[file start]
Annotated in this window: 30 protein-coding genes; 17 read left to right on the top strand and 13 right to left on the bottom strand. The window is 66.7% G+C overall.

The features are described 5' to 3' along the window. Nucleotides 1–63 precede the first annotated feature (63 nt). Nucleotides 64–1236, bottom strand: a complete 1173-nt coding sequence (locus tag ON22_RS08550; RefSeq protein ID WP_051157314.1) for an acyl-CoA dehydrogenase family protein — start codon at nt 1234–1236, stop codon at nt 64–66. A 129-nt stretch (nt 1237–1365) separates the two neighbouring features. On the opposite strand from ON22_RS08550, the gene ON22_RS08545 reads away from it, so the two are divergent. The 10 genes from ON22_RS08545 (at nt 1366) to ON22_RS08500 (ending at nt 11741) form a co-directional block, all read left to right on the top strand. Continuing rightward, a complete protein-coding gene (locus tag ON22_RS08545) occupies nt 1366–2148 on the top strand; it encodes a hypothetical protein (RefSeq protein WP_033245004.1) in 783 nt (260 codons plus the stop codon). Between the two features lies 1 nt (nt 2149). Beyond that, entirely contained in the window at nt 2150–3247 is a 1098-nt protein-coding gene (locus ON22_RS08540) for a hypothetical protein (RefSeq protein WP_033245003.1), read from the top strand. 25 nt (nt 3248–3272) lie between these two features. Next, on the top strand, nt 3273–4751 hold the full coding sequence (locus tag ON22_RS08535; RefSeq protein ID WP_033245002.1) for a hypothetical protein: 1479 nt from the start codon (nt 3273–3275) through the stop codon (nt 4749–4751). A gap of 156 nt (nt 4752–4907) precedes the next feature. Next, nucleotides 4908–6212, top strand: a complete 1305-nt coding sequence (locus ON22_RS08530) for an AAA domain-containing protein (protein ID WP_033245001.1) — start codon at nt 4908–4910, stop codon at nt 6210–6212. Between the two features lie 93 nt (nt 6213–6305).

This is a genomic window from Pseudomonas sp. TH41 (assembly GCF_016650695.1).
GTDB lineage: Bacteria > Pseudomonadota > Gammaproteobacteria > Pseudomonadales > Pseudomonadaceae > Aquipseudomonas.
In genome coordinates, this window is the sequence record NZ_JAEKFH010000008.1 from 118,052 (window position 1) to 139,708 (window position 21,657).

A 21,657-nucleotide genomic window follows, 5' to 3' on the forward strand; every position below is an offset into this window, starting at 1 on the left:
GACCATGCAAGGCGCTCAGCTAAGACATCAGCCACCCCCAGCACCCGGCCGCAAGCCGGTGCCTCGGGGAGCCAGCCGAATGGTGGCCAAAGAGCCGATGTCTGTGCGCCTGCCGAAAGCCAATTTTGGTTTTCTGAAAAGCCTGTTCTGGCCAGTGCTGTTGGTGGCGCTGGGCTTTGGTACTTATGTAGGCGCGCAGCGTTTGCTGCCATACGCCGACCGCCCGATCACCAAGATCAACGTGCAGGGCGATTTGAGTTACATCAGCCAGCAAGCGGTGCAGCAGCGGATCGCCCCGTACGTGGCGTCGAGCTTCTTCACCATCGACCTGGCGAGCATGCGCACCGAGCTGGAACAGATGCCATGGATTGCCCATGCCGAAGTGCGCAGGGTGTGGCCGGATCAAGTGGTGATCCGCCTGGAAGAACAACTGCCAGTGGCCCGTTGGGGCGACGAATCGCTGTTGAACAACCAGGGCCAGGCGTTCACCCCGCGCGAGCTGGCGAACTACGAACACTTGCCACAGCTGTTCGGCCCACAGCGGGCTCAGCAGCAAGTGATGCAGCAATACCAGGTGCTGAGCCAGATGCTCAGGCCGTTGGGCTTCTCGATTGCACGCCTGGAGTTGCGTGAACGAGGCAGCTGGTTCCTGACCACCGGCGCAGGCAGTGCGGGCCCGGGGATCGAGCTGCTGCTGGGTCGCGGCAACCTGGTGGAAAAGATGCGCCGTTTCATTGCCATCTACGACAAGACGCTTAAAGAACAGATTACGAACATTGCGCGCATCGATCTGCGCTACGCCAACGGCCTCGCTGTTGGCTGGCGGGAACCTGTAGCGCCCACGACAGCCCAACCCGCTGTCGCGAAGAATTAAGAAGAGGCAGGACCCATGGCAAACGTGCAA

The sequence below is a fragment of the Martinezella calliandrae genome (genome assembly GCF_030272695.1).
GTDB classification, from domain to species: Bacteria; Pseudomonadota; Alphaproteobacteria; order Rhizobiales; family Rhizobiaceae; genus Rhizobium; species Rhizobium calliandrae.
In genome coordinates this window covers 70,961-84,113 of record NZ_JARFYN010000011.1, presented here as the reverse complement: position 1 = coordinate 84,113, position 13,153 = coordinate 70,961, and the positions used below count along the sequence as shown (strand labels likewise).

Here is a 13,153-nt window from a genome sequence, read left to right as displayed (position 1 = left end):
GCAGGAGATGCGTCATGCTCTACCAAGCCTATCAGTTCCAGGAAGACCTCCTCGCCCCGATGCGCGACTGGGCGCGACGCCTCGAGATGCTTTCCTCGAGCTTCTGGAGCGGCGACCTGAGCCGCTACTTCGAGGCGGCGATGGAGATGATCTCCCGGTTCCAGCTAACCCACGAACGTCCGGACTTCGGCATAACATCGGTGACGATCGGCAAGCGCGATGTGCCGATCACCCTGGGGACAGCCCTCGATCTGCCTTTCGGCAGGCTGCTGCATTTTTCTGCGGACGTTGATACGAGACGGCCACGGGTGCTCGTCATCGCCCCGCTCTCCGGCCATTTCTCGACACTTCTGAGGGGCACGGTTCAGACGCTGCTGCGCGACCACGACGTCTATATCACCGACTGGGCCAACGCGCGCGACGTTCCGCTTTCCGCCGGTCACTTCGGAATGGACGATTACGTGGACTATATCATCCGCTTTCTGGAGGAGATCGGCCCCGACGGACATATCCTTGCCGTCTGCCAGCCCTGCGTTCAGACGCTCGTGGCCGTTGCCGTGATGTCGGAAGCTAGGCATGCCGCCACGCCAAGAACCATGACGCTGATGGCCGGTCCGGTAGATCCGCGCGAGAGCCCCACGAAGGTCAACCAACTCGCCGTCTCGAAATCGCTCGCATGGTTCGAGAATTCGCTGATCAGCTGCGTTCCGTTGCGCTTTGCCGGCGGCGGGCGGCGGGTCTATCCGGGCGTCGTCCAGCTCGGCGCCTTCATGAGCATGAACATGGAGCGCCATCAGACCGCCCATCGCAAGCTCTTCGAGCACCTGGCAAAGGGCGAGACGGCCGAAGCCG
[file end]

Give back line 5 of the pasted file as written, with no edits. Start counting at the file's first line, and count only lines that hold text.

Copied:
In genome coordinates, this window is the sequence record NZ_JAEKFH010000008.1 from 118,052 (window position 1) to 139,708 (window position 21,657).